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Gas or Electric? Emissions benefit might depend on where you live
Lightweight gas-powered cars might have less carbon emissions over their lifetime in some parts of the U.S. compared to electric vehicles.
September 5, 2019

This post is also available in: Español

For many, the electric transport revolution can’t come soon enough. Battery electric vehicles could make up 57 percent of global passenger car sales by 2040. But researchers at MIT and the Ford Motor Company show that, in the near term at least, lightweight gas-powered vehicles could make more environmental sense in some parts of the U.S.

Electric vehicles reduce greenhouse gas emissions for most of the nation, they report in the journal Environmental Science & Technology. The impact is especially larger on the two coasts and in the south. But in chunks of the Midwest, lightweight gasoline-powered vehicles could have a greater impact on emissions.

The transportation sector is one of the largest sources of greenhouse gas pollution. Plus, tailpipe emissions lead to smog and tiny particle pollution, which can harm health, especially of children and older adults. Replacing gasoline-powered cars with electric ones could reduce these emissions. But skeptics point out the dubious greenness of EVs. Manufacturing batteries can have an environmental impact, they argue, as can the source of electricity used to charge the vehicles.

The new study considers a variety of factors that contribute to the environmental impact of EVs at a county-by-county level across the U.S. These factors include differences in regional climate, the different power-generation sources, and the average number of miles driven every year.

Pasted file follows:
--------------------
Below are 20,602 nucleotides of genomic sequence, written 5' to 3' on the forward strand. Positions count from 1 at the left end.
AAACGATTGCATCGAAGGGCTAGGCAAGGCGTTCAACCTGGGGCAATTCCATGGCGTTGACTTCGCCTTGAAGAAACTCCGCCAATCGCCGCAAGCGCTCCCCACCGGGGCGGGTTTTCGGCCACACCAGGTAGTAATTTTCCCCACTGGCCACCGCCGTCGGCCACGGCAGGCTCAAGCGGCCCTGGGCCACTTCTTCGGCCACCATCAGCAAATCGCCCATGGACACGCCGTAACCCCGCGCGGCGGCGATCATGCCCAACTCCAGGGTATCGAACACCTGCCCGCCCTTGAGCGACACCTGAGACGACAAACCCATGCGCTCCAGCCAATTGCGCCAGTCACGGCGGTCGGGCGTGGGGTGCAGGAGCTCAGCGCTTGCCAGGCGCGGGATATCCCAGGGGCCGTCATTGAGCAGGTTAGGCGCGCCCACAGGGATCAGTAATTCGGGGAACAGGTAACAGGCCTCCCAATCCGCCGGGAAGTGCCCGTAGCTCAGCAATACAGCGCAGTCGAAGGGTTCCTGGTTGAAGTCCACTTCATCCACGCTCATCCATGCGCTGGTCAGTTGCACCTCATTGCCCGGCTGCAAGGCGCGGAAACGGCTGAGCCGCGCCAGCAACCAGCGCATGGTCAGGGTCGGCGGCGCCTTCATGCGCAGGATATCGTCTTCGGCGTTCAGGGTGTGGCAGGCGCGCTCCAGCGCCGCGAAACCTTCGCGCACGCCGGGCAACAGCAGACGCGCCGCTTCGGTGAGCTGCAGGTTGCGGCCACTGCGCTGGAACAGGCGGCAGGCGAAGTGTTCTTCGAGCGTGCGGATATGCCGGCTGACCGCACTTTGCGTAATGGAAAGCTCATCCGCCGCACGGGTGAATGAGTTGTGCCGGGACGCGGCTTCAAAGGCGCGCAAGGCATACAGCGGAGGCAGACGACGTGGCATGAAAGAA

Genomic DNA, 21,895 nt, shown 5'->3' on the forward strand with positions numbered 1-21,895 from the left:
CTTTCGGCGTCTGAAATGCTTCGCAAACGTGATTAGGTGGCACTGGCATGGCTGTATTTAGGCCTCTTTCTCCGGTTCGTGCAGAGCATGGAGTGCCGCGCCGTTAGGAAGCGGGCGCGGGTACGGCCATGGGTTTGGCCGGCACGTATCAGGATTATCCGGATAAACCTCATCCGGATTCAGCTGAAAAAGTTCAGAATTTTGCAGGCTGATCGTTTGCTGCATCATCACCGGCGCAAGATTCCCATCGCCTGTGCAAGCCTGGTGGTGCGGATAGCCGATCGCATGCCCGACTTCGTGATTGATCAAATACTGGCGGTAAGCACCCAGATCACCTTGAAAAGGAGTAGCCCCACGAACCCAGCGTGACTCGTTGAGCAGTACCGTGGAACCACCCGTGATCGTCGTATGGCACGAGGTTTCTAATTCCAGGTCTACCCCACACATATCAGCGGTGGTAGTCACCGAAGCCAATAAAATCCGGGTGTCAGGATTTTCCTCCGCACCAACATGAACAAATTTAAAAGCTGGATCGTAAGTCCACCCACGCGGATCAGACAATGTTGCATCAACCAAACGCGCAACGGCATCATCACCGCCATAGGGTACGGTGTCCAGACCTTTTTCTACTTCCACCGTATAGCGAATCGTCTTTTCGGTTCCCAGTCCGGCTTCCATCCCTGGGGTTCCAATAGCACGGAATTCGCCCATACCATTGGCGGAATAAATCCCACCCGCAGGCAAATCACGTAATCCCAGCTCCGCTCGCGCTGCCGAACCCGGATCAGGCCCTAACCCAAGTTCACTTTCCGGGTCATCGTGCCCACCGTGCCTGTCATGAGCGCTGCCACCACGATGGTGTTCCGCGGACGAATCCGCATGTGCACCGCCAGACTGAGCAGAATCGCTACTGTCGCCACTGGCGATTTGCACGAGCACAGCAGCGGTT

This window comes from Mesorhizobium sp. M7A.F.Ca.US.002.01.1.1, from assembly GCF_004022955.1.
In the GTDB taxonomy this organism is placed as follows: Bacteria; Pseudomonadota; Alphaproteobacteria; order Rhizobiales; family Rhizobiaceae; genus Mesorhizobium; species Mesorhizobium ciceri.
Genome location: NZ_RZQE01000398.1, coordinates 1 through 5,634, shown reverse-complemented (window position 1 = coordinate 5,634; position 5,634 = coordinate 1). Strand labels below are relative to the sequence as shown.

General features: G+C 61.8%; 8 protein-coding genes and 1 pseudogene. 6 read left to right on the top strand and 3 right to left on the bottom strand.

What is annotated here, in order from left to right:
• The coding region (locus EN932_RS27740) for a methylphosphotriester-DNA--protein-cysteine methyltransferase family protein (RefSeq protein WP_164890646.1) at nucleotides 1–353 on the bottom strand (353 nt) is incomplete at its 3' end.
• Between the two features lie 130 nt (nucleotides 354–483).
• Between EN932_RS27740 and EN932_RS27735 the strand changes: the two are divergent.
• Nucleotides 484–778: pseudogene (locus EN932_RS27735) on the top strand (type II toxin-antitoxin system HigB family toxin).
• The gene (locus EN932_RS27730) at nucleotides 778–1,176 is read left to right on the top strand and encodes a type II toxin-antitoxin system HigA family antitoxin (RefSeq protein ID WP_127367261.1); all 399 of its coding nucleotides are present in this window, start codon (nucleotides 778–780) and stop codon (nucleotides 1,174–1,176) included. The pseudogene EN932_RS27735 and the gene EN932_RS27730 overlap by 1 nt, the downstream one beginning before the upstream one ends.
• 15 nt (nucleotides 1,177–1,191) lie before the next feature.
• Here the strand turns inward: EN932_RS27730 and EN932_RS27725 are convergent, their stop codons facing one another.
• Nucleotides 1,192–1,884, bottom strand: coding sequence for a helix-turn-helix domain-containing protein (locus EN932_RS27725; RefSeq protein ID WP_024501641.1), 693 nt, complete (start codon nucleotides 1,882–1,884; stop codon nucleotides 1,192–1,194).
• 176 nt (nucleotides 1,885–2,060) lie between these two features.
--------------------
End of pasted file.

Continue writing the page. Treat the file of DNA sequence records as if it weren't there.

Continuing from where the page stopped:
The source of the power going to the grid played the biggest role in the emission burden of a vehicle over its lifetime. The grid is relatively cleaner on the coasts with the use of natural gas power plants and renewables. But the Midwest still relies considerably on coal plants.

Not too many studies have taken into account ambient temperatures and regional differences in driving patterns, the researchers point out. But these factors can have important effects on emissions. Heating in very cold climates, for instance, can significantly drag down battery efficiency. Meanwhile, urban versus rural driving conditions can affect fuel efficiency as well, because EVs are more beneficial in stop-and-go traffic.

The team used these factors to compare emissions from standard midsize gasoline cars, lightweight versions of these cars, and electric cars. Lightweight cars are those with structures made mostly from aluminum or specialized lightweight steel. Data for standard cars came from Ford’s vehicle-performance data on around 30,000 cars. The researchers used standard modeling techniques to calculate the performance of the other vehicles.

In some locations in the Midwest, they found, lightweight gasoline cars would actually result in fewer emissions than buying a comparable electric car. This advantage in emissions-reduction was the largest in parts of Wisconsin and Michigan. “Some of the areas with more carbon-heavy grids also happen to be colder, and somewhat more rural,” said MIT’s Randolph Kirchain who led the work. “All three of those things can tilt emissions in a negative way for electric vehicles.”

Source: Di Wu et al. Regional Heterogeneity in the Emissions Benefits of Electrified and Lightweighted Light-Duty Vehicles. Environ. Sci. Technol., 2019.

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